Comparison of DNDC and RZWQM2 for simulating hydrology and N dynamics in a corn-soybean system with a winter cover crop.


Smith, W., Qi, Z., Grant, B.,VanderZaag, A., Desjardins, R. 2017. Comparison of DNDC and RZWQM2 for simulating hydrology and N dynamics in a corn-soybean system with a winter cover crop. B53B Agricultural Systems: Links Between Hydrology and Biogeochemical Cycling III posters, AGU Fall meeting, December 15th 2017, New Orleans, United States.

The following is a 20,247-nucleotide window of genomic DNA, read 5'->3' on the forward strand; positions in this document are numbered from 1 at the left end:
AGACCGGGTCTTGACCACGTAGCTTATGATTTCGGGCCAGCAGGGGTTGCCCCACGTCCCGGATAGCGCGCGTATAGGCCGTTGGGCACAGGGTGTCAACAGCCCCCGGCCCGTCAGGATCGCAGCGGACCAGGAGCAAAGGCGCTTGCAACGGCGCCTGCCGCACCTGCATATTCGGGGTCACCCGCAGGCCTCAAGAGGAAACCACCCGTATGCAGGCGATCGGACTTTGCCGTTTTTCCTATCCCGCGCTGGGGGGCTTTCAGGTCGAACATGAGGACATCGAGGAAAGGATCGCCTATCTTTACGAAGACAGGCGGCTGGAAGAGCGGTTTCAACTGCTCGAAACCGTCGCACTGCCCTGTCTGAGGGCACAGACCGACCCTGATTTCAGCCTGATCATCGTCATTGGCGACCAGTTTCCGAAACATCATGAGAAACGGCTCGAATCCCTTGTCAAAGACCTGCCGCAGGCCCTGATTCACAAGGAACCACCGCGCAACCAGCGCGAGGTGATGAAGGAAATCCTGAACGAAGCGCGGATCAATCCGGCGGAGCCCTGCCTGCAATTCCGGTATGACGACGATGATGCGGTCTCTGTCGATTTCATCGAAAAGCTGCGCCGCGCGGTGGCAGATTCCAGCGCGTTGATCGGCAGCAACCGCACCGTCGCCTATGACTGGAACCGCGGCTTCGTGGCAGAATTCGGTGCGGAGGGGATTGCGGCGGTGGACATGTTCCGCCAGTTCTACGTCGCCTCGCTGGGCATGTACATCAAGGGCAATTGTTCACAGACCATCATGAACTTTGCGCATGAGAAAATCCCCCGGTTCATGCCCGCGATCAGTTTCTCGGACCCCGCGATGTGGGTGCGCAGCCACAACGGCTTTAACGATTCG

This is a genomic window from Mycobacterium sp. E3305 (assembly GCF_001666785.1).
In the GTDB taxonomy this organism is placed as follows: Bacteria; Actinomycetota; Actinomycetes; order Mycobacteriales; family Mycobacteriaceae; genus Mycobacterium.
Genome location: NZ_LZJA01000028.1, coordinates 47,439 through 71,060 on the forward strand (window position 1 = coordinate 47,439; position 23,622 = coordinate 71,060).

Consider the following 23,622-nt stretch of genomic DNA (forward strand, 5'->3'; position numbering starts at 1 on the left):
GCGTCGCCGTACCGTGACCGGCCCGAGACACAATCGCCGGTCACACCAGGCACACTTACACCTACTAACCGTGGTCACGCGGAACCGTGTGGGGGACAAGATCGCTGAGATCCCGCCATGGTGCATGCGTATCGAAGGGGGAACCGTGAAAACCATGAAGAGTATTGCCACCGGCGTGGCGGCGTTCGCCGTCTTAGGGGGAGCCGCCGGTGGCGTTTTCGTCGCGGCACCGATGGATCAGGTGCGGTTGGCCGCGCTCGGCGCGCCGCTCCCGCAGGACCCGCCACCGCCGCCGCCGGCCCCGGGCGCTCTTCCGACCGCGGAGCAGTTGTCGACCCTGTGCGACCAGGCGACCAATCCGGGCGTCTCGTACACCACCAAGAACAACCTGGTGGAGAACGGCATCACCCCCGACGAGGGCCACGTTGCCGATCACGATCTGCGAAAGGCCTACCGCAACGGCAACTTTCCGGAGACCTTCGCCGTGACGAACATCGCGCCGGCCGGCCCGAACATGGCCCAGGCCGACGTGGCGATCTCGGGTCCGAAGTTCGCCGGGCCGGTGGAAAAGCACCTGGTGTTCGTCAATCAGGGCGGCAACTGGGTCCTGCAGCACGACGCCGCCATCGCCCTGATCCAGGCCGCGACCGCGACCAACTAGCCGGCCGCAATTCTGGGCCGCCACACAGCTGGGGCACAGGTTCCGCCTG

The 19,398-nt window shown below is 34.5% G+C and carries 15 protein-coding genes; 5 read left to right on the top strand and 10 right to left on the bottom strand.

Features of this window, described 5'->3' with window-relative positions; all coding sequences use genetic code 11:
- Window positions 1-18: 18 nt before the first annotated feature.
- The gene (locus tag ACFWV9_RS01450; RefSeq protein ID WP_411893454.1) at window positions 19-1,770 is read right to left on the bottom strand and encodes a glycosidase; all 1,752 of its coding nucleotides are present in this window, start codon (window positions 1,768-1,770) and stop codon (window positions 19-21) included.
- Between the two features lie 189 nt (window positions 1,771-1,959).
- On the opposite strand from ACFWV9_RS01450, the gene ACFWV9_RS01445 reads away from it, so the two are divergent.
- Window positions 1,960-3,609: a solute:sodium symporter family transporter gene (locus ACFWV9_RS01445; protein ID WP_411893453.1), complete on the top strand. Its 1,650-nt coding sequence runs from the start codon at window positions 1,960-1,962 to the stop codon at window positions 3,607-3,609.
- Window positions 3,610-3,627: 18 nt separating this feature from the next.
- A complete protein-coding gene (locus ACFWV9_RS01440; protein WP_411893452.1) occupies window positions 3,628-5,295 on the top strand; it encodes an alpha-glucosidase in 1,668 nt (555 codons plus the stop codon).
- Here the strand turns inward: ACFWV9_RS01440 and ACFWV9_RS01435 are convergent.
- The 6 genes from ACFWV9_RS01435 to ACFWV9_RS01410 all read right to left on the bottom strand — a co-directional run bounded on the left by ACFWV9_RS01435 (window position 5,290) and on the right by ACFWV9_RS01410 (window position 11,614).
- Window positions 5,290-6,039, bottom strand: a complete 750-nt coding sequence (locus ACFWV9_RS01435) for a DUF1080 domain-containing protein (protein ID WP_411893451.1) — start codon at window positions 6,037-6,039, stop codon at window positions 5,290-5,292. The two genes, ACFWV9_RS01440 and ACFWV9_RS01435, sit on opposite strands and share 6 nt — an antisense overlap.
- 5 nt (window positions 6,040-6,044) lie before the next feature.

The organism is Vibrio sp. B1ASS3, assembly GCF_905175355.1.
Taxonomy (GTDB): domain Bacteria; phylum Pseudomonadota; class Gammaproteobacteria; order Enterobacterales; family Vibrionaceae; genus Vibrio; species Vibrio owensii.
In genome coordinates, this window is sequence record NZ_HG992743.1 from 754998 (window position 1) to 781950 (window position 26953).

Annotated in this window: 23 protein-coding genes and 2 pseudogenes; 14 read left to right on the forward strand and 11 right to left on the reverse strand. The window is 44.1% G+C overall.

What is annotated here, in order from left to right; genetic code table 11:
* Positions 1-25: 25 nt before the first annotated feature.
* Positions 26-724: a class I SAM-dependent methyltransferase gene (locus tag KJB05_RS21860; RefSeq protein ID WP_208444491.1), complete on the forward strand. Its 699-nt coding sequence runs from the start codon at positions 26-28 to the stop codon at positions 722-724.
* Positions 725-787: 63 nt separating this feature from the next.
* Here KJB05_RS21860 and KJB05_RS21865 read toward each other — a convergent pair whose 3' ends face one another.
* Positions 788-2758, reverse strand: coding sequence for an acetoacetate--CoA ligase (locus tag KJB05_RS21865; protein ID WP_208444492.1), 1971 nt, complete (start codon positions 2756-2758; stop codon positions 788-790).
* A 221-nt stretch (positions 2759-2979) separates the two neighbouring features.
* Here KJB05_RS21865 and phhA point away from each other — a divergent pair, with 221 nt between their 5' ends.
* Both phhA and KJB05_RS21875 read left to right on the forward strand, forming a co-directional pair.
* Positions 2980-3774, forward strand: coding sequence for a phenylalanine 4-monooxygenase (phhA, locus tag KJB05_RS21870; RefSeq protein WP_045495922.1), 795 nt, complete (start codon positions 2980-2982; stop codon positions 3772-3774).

It is crucial that they can accurately simulate soil hydrology and nutrient flows which strongly influence crop growth, biogeochemical processes and water quality. The purpose of this study was to compare the performance of the DeNitrification DeComposition model (DNDC),which includes relatively simple hydrologic processes, to a more comprehensive water flow model, the Root Zone Water Quality Model (RZWQM2), to determine which processes are sufficient for simulating crop yields, biomass and water quality and recommend improvements. Both models were calibrated and validated for simulating crop biomass, soil hydrology, and nitrogen loss to tile drains using detailed observations from a corn-soybean rotation in Iowa, with and without cover crops. Results indicated that soybean and maize yield, and maize biomass over the growing season were well simulated by both models (RMSE<25%). Soybean yields were also very well simulated by both models (RMSE<20%); however, soybean biomass was over-predicted by RZWQM2 in the validation treatments. The magnitude of winter rye biomass and N uptake was well simulated but the timing of growth initiation in the spring was sometimes off. The annual and monthly estimation of tile flow and nitrogen loss to tiles drains were well simulated by both models; however, RZWQM2 performed better for simulating soil water content, and the dynamics of daily water flow to tile drains (DNDC: NSE -0.32 to 0.24; RZWQM2: NSE 0.35 to 0.69). DNDC overestimated soil water content near the soil surface and underestimated it deeper in the profile which was presumably caused by the lack of a root distribution algorithm, the inability to simulate a heterogeneous profile and lack of a water table. We recommend these improvements along with the potential inclusion of enhanced water flow and a mechanistic tile drainage sub-model. The accurate temporal simulation of water and N strongly impacts several biogeochemical processes.